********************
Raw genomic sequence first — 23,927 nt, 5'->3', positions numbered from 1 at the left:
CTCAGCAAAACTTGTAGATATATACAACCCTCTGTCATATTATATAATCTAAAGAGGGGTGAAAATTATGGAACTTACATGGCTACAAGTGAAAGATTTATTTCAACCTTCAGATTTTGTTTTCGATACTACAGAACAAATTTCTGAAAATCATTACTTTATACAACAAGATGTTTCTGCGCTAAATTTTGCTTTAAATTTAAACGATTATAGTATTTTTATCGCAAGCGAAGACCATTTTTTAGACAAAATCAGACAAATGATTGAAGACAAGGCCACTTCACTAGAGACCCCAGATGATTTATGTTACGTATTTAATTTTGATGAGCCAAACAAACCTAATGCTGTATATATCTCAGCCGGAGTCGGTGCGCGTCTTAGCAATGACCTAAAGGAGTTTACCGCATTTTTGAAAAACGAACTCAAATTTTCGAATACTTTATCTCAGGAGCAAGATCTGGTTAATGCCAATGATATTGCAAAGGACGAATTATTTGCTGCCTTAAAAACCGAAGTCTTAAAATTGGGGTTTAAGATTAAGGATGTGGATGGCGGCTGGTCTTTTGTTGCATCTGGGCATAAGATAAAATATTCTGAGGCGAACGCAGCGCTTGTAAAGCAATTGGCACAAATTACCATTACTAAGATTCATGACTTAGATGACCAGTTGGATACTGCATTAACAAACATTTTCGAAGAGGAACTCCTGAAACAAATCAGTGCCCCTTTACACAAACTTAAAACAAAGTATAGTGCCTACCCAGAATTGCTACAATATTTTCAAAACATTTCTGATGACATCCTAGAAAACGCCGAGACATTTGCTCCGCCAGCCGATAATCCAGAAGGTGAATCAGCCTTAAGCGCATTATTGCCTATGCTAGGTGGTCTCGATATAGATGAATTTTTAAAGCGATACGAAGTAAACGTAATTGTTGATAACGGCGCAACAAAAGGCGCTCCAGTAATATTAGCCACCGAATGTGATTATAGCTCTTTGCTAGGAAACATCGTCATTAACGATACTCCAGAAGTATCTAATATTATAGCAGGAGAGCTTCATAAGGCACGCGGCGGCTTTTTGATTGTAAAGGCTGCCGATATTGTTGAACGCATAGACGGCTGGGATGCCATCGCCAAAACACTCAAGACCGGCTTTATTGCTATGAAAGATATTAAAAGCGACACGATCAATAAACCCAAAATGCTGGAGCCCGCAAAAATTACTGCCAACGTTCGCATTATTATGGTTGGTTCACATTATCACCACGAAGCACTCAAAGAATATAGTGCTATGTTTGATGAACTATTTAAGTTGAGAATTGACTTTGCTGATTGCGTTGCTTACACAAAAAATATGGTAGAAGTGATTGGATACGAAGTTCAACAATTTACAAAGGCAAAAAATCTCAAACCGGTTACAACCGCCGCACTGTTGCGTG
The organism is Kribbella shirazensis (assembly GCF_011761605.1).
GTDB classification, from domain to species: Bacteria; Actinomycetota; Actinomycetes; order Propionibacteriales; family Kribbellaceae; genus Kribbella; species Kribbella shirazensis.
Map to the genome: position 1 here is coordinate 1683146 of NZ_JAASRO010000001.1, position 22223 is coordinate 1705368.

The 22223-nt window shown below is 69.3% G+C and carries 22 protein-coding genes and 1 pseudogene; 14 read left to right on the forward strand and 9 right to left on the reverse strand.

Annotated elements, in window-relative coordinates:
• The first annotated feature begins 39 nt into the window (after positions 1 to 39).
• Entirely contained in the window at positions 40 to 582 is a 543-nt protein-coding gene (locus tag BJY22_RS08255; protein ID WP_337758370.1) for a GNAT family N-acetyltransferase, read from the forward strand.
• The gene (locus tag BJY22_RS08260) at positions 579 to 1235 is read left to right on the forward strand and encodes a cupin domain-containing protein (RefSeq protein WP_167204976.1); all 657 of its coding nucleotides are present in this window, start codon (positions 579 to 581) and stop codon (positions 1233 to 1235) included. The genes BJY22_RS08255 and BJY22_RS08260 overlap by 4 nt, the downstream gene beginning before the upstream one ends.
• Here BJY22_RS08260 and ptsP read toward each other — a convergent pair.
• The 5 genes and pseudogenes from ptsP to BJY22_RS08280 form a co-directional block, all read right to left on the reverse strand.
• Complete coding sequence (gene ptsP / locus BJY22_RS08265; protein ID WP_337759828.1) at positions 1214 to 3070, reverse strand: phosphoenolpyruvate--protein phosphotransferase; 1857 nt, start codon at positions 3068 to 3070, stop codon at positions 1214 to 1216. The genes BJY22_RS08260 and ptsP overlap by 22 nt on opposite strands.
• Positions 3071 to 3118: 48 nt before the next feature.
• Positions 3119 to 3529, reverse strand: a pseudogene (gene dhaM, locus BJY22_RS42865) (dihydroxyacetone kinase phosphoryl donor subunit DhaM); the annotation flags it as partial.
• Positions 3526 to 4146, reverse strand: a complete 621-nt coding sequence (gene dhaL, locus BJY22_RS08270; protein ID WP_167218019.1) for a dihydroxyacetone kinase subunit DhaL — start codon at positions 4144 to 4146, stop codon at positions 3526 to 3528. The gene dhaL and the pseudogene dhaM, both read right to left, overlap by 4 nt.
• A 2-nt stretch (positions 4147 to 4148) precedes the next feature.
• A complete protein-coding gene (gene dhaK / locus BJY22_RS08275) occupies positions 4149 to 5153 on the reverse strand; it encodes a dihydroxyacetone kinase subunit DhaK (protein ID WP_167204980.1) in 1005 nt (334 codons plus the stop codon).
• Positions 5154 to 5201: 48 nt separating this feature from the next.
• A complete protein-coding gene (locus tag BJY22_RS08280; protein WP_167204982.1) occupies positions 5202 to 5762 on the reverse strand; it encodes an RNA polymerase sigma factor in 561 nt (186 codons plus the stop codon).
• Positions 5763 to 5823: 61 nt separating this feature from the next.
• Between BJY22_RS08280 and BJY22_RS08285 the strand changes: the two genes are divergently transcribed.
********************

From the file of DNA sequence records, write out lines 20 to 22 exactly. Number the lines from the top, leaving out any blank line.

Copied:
• A complete protein-coding gene (locus tag BJY22_RS08280; protein WP_167204982.1) occupies positions 5202 to 5762 on the reverse strand; it encodes an RNA polymerase sigma factor in 561 nt (186 codons plus the stop codon).
• Positions 5763 to 5823: 61 nt separating this feature from the next.
• Between BJY22_RS08280 and BJY22_RS08285 the strand changes: the two genes are divergently transcribed.